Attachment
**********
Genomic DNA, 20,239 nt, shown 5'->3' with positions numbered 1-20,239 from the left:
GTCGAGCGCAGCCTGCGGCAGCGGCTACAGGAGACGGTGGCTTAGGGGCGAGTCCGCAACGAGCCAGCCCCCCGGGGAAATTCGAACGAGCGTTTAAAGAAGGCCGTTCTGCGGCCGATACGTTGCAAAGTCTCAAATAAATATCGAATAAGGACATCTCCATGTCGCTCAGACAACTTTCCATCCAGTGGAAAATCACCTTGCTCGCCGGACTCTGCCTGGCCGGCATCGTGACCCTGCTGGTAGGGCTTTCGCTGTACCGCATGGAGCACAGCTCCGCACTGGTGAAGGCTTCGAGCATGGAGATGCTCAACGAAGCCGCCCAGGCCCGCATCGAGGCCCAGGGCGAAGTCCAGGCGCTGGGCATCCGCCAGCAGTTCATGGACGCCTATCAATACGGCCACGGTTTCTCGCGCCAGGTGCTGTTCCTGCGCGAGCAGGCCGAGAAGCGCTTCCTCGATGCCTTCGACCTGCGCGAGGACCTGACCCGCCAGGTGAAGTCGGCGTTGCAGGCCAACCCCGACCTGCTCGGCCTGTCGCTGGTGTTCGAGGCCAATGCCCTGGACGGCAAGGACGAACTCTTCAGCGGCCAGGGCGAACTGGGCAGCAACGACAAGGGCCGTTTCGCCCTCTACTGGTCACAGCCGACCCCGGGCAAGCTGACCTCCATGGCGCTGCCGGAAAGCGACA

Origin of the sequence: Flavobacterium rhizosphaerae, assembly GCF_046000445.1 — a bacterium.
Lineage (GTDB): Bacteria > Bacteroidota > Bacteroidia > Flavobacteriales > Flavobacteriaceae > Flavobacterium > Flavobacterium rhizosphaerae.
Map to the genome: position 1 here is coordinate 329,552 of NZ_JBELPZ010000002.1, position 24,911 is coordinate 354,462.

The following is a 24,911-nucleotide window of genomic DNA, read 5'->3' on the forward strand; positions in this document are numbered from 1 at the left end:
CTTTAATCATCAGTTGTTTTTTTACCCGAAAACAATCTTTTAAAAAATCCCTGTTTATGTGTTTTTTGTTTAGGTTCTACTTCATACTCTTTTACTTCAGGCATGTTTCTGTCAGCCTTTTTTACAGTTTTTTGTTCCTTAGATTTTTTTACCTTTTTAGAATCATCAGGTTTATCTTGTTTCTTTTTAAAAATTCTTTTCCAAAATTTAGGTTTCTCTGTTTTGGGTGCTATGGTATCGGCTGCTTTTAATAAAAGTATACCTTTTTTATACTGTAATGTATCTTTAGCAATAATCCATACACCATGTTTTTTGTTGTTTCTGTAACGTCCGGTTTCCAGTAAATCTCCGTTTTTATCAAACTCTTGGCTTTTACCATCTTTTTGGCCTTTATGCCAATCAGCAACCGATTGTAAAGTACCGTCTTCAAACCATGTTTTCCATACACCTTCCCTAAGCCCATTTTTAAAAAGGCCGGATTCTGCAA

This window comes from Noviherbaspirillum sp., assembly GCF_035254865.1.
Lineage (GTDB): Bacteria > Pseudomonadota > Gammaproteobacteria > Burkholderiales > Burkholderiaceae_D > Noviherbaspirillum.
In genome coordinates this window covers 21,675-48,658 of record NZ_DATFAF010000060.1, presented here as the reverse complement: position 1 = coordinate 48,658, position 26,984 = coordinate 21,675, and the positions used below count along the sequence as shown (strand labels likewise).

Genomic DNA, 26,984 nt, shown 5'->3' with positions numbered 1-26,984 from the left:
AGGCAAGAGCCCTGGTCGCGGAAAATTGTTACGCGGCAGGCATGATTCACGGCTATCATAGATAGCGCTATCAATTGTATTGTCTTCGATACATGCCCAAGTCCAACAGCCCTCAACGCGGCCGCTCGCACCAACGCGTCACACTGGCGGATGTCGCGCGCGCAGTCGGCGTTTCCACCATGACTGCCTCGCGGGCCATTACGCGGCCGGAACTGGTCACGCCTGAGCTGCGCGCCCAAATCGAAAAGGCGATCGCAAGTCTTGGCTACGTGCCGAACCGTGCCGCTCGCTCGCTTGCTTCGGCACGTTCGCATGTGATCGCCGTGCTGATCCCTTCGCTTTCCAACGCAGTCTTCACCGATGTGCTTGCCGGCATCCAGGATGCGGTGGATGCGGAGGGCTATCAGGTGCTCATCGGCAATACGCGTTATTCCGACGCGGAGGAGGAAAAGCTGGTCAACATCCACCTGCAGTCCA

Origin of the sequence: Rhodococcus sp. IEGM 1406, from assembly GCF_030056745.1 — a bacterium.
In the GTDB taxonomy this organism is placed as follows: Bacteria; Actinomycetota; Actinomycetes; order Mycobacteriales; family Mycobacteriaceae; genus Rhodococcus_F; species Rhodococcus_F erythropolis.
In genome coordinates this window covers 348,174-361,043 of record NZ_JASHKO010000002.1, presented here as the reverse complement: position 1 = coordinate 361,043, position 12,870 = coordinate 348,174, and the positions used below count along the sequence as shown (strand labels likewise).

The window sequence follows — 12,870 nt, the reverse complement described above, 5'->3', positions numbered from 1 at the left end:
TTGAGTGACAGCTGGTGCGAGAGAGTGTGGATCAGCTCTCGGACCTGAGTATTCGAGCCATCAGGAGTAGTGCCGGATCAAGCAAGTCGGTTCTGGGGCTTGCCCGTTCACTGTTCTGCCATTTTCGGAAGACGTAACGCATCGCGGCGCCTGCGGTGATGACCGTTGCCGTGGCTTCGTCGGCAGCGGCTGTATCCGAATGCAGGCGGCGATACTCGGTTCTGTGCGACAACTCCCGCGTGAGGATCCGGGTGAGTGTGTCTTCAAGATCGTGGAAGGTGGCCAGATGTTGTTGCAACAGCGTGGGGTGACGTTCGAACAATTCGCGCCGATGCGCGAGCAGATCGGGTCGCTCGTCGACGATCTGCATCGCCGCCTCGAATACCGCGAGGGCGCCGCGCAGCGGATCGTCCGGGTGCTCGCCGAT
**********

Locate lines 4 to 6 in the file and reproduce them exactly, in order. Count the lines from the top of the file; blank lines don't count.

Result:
Lineage (GTDB): Bacteria > Bacteroidota > Bacteroidia > Flavobacteriales > Flavobacteriaceae > Flavobacterium > Flavobacterium rhizosphaerae.
Map to the genome: position 1 here is coordinate 329,552 of NZ_JBELPZ010000002.1, position 24,911 is coordinate 354,462.

The following is a 24,911-nucleotide window of genomic DNA, read 5'->3' on the forward strand; positions in this document are numbered from 1 at the left end: